This is my dumping ground for quotes and other stuff relating to the wonderful world of digital & communications.
A company called Euclid Analytics uses the Wi-Fi antennas inside stores to see how many people are coming into a store, how long they stay and even which aisles they walk. It does this by noting each smartphone that comes near the store, feeding on every signal ping the phone sends.
“Three years ago, I went to the Stanford mall in Palo Alto and could count about 30 percent of the people there” by listening for Wi-Fi signals, says Will Smith, the company’s chief executive. “Now in San Francisco, it’s about 60 percent.
Amazon’s software calculates the most efficient walking route to collect all the items to fill a trolley, and then simply directs the worker from one shelf space to the next via instructions on the screen of the handheld satnav device. Even with these efficient routes, there’s a lot of walking. One of the new Rugeley “pickers” lost almost half a stone in his first three shifts
the idea as “Cinéma vérité,” a French term for true-to-life documentary filmmaking. “I love the way it’s such raw footage. Rather than being a final polished campaign image, it’s about what’s going on right now, live from backstage,” she says. “We’re trying to give our followers better-than-ever access with a real, up-close quality. In many ways, it’s like a digital version of the go-see, which are the appointments made by press and buyers after the show
(Nine West) rolled out an in-store iPad app in November that allows employees to show customers items from its e-commerce site and look-books, access product information and place online orders … Since the app’s launch, online traffic has doubled and the app now generates between 20% and 75% of daily transactions in stores equipped with the technology
at Bloomingdale’s during New York’s Fashion Week, which took place Sept. 5-13. At 20 store locations, the high-end retailer temporarily opened virtual fitting rooms, called Swivel, which allowed shoppers standing in front of kiosks to see in 3D how items from its fall collection looked on them with just a few hand motions in front of a screen. On-screen tabs connected to the web let shoppers then share those images with friends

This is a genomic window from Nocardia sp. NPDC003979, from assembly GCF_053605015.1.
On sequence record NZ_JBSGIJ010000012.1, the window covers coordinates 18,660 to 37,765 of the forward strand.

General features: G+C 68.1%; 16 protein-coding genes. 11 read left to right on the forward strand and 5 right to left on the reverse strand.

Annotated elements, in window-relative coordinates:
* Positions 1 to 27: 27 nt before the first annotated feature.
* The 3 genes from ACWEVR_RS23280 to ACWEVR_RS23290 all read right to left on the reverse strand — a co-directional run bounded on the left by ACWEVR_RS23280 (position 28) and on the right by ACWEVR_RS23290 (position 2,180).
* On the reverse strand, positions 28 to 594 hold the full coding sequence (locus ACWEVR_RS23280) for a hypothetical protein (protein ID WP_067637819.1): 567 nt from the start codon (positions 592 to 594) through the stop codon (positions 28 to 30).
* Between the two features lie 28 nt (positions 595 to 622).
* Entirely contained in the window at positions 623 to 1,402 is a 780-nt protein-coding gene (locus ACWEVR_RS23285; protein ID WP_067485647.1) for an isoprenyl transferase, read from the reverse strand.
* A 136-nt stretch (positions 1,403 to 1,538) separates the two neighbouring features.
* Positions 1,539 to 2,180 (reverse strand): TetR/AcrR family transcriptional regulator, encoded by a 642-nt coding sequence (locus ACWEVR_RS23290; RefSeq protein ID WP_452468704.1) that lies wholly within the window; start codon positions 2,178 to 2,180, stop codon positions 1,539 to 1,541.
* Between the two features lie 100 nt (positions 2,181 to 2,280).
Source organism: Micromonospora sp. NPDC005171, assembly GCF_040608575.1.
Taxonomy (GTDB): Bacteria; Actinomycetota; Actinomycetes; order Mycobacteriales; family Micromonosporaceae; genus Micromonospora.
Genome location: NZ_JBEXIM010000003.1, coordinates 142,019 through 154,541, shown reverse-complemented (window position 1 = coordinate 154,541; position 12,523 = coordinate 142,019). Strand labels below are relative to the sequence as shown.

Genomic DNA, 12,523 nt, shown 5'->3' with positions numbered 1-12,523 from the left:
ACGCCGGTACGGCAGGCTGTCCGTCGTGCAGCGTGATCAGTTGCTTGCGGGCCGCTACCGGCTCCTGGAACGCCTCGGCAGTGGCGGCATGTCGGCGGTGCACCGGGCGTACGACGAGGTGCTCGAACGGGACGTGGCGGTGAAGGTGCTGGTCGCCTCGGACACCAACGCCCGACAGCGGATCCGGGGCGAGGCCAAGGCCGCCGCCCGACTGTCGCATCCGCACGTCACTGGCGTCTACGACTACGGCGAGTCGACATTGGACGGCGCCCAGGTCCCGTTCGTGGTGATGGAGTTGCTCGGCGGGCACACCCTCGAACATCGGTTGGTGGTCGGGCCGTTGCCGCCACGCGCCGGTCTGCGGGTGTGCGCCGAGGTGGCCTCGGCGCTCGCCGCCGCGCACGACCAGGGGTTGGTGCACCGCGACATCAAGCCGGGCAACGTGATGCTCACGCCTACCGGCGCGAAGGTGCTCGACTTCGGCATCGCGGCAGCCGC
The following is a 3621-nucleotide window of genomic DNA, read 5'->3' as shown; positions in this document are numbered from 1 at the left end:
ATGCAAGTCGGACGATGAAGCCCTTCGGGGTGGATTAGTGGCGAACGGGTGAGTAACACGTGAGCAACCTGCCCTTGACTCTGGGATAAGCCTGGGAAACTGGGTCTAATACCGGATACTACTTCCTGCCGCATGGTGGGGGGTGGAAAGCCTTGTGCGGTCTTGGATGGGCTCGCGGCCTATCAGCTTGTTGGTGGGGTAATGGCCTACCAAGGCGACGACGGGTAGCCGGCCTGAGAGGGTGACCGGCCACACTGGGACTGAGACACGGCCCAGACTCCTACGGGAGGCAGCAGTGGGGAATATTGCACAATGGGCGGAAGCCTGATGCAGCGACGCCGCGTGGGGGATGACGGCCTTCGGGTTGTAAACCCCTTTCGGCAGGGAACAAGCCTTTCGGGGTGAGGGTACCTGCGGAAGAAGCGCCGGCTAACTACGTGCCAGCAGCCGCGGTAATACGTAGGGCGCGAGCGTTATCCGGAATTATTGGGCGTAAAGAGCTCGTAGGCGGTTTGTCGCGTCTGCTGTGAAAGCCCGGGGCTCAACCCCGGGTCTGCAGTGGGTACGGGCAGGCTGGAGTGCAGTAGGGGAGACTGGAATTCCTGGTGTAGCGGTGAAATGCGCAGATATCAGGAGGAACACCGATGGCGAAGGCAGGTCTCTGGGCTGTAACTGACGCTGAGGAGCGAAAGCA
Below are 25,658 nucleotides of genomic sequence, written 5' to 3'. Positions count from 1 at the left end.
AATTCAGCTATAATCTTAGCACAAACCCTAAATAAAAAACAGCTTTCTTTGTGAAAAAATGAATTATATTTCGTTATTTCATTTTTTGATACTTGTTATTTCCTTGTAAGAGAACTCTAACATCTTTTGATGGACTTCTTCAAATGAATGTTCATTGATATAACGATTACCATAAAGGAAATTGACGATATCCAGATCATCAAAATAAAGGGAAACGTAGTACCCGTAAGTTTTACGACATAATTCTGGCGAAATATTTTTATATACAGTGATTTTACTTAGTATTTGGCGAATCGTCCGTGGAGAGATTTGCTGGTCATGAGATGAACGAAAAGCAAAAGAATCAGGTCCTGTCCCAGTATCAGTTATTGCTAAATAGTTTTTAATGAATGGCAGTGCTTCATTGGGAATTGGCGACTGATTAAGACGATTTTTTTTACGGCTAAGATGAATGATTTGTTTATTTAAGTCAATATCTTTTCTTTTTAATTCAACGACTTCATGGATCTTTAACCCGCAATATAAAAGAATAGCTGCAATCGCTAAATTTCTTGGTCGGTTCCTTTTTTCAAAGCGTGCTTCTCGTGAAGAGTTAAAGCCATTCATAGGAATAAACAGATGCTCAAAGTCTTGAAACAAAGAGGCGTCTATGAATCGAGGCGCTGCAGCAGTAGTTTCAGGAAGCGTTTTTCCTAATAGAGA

Peapod LLC is greatly expanding its virtual grocery store program in commuter rail stations. Today it’s launching more than 100 virtual grocery stores at stations in Boston, Connecticut, New York, New Jersey, Philadelphia, Washington, D.C., and Chicago.
Fab.com, which sells trendy home decor and apparel online, said recently that 30 percent of the company’s revenue and 30 percent of its daily visits are now from mobile. One Kings Lane, which is projecting $200 million in revenue this year, reports that mobile makes up 22 percent of the company’s sales.
More than 2m people from 100 countries watched online video of Topshop’s Spring/Summer 2012 Unique show in the three hours after the fashion retailer live streamed it Sunday…
Topshop built considerable buzz in the days leading up to the show by promising consumers a “personalized” and shoppable live stream experience. Viewers could click on clothes and accessories to browse color options as they came down the catwalk, and create screenshots and video clips to share instantly on Facebook, Topshop said. They could also order makeup for delivery within 48 hours, and select apparel and accessories for delivery in six to eight weeks… Several looks sold out within an hour… At least one sold out before the show was even over